Franz Tost Q&A: Toro Rosso looking for winners 16 Feb 2012
Franz Tosts task seems to be a largely thankless one. After carefully nurturing young driver talent, the Toro Rosso team principal sees it either leave for the bright lights of sister squad Red Bull Racing or depart the paddock altogether. Either way, Tost has to start all over again. And after the shock exit of both Sebastien Buemi and Jaime Alguersuari at the end of 2011, the Austrian is once more back to square one with his new line-up of Daniel Ricciardo and Jean-Eric Vergne. He speaks exclusively to Formula1.com
Q: Franz, you have always said that Toro Rosso is a kind of finishing school for young drivers before they head to Red Bull, but were you taken aback by the recent clean sweep when both Jaime Alguersuari and Sebastien Buemi both lost their drives?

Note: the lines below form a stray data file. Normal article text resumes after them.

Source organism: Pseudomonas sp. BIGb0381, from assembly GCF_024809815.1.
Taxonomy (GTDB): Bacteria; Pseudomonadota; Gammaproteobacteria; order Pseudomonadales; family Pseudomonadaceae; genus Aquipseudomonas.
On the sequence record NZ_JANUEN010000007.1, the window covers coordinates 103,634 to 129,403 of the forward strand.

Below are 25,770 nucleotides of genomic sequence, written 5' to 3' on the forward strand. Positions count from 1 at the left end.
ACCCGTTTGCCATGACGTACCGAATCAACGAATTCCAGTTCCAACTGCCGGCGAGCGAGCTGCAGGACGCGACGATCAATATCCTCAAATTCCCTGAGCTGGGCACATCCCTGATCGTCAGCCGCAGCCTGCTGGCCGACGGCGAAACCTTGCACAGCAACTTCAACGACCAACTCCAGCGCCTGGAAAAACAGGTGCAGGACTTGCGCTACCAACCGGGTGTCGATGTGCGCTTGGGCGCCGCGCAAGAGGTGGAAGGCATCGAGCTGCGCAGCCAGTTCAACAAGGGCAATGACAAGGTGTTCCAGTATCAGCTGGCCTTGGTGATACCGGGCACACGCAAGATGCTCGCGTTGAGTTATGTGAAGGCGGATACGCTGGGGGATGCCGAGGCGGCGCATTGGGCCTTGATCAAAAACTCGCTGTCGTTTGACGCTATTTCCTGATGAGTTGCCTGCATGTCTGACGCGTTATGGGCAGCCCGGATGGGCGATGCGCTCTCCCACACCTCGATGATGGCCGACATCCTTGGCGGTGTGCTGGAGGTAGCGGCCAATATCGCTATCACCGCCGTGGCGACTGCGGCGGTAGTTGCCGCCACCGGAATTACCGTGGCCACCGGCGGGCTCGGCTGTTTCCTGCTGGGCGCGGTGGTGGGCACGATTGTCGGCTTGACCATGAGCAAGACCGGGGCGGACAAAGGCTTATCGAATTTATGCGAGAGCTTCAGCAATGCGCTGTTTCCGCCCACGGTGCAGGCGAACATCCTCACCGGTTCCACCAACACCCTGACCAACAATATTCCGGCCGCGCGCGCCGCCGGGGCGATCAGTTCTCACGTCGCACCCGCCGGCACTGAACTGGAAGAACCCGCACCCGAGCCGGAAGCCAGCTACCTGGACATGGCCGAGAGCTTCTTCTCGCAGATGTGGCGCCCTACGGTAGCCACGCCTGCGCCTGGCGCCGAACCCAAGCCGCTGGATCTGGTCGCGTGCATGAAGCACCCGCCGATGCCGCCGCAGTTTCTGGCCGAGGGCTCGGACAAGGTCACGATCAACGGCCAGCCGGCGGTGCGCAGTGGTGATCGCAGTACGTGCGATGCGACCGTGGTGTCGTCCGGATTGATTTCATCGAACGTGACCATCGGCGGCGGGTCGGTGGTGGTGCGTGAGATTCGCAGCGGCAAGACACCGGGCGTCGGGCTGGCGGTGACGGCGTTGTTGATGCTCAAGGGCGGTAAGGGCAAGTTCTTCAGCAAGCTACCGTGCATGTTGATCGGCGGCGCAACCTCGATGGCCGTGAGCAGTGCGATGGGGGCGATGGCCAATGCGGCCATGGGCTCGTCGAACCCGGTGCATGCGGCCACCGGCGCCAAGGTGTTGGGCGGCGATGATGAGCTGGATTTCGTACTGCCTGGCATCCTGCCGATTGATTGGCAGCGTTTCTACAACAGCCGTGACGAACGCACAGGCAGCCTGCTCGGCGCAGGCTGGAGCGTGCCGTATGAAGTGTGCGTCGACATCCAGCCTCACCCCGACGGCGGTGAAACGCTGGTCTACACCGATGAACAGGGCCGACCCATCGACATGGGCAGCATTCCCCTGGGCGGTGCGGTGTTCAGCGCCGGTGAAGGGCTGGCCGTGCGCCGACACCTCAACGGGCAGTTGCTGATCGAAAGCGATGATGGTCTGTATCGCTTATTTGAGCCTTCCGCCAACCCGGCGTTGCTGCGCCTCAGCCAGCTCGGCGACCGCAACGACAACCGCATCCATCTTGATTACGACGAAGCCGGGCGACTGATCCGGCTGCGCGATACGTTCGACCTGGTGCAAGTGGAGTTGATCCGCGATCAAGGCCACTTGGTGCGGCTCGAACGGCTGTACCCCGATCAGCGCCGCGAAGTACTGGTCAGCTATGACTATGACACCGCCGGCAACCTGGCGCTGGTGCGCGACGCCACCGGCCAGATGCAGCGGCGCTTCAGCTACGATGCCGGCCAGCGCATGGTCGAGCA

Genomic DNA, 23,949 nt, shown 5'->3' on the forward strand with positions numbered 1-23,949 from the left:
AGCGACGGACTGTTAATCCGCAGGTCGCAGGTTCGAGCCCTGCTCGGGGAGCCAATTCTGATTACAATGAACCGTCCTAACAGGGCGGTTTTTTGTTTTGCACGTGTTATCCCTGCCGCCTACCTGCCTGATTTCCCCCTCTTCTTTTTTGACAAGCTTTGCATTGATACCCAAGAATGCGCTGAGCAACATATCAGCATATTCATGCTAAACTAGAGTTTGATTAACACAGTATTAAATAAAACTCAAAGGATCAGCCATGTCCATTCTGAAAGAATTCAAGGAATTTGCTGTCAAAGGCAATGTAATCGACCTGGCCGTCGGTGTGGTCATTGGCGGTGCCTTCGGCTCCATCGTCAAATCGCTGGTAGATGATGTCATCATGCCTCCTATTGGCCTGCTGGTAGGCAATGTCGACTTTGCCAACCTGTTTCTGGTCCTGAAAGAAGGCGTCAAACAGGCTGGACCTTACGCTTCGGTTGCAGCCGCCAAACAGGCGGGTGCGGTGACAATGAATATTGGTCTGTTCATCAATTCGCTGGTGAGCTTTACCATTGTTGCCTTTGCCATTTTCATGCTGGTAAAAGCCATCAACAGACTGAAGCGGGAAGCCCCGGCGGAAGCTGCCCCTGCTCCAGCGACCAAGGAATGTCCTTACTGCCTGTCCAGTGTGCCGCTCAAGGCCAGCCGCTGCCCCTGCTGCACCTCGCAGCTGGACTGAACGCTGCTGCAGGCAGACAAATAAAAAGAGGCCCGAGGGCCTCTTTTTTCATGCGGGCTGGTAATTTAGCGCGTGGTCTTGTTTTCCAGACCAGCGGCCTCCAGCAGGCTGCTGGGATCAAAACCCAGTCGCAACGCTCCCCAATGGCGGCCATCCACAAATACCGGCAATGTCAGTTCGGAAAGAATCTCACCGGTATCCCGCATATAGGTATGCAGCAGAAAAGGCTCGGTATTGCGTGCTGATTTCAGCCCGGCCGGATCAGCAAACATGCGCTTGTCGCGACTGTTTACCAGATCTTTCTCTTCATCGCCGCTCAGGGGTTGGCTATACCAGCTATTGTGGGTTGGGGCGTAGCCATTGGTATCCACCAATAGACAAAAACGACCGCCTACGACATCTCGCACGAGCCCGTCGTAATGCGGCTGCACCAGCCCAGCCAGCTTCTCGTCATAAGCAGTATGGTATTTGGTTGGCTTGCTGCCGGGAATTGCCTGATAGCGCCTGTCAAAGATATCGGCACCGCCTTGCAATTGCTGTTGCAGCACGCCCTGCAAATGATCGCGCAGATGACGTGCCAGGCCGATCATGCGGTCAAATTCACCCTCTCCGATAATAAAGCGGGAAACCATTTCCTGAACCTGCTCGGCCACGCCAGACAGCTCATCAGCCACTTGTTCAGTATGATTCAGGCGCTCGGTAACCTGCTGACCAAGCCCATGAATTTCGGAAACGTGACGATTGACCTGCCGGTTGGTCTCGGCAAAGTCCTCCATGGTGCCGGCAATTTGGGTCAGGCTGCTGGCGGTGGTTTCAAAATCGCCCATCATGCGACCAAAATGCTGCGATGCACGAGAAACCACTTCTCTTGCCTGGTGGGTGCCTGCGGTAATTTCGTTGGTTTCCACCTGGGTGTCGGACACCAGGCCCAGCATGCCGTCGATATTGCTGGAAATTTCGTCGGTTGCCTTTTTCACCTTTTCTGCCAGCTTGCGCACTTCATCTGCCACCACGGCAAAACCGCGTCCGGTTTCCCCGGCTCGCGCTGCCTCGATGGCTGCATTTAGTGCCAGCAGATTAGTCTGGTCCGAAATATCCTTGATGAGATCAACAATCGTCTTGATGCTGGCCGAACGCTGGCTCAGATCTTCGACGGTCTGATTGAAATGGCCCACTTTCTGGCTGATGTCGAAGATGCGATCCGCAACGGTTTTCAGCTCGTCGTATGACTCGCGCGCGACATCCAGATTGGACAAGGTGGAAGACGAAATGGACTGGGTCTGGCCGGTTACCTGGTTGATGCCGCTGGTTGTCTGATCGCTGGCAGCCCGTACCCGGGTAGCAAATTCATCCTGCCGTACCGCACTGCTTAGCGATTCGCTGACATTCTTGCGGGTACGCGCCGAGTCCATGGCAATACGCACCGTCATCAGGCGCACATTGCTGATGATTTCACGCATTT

Franz Tost: The clean sweep was decided in mid-December. If my memory serves me well it was December 13. Every year at the end of the season we do an analysis of how things have developed over the past months, with particular focus on the competitiveness of our drivers in terms of qualifying, race and simulator performance. All this data is then put on the table and we discuss its significance. The conclusion was that we had nurtured two drivers over three years and that we probably have other drivers in Red Bulls pool of drivers who could also do a good job. On top of that we werent sure if our current drivers would really be the right stuff for Red Bull Racing, so we decided that Jean-Eric Vergne and Daniel Ricciardo should get their chance.
Q: What did Buemi and Alguersuari lack? Red Bull advisor Dr Helmut Marko is quoted as saying that neither of them would have made winners
FT: There is probably some truth in Helmuts assertion. When we speak about the right stuff for Red Bull Racing we are talking about a double world championship-winning team, which means that drivers who get elevated there must have the ability to win races and championships. And it was from that perspective that second thoughts set in when it came to Sebastien Buemi and Jaime Alguersuari. Toro Rosso is a rookie team - and we will head into the 2012 season with two rookies. I fully support this decision.
Q: What are the strengths of Ricciardo and Vergne?